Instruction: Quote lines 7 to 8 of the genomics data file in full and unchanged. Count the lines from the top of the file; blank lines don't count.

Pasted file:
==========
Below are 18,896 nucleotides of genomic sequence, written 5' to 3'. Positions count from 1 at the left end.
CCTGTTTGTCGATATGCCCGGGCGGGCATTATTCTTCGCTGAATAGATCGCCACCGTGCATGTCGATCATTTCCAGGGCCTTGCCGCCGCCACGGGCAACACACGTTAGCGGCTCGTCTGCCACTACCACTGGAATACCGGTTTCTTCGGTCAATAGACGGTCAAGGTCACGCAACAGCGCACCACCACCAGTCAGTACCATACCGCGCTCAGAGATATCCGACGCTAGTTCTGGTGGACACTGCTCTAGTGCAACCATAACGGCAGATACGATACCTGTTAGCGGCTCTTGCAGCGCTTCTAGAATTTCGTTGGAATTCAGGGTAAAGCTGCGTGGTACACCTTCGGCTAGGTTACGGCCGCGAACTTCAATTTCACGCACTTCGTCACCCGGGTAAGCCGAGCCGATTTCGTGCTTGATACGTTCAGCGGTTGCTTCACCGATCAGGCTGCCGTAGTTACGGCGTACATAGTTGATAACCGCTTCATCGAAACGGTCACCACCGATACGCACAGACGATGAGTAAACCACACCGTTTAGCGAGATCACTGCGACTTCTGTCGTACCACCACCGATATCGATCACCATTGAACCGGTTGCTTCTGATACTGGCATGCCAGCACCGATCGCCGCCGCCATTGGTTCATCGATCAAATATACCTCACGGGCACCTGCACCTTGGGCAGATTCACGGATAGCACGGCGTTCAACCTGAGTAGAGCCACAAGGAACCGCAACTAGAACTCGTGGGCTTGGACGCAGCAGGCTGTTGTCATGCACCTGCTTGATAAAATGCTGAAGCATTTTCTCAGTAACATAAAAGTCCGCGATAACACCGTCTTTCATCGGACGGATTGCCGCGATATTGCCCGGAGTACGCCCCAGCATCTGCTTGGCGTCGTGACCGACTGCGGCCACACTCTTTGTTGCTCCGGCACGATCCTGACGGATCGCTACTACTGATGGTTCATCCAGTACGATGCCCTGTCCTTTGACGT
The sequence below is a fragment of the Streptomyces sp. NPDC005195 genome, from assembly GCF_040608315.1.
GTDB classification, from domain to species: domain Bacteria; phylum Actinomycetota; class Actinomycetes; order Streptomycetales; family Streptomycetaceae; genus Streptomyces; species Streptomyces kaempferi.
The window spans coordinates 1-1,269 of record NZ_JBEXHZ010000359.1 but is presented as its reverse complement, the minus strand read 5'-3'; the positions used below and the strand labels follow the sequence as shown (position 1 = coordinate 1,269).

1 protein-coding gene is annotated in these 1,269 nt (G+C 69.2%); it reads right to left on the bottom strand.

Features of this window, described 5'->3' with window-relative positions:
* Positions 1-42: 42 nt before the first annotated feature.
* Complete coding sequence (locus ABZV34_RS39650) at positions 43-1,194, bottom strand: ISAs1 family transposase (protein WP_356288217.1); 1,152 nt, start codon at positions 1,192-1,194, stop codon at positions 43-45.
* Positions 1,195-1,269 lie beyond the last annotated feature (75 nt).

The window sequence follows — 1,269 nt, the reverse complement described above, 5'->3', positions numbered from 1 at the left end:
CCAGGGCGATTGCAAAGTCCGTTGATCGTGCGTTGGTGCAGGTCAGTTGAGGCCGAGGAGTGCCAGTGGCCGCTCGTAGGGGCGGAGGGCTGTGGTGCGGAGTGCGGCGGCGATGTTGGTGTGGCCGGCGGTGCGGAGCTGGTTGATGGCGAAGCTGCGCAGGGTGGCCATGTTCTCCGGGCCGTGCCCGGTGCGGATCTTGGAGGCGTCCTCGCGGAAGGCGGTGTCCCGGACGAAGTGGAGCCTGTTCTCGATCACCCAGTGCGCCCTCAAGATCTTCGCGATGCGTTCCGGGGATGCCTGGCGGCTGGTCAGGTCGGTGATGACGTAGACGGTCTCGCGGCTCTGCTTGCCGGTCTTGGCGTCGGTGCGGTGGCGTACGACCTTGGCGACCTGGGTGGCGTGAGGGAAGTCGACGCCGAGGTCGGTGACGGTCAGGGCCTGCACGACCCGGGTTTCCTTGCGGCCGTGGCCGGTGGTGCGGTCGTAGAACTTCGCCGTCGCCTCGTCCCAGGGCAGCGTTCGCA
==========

Features of this window, described 5'->3' with window-relative positions:
* Positions 1-42: 42 nt before the first annotated feature.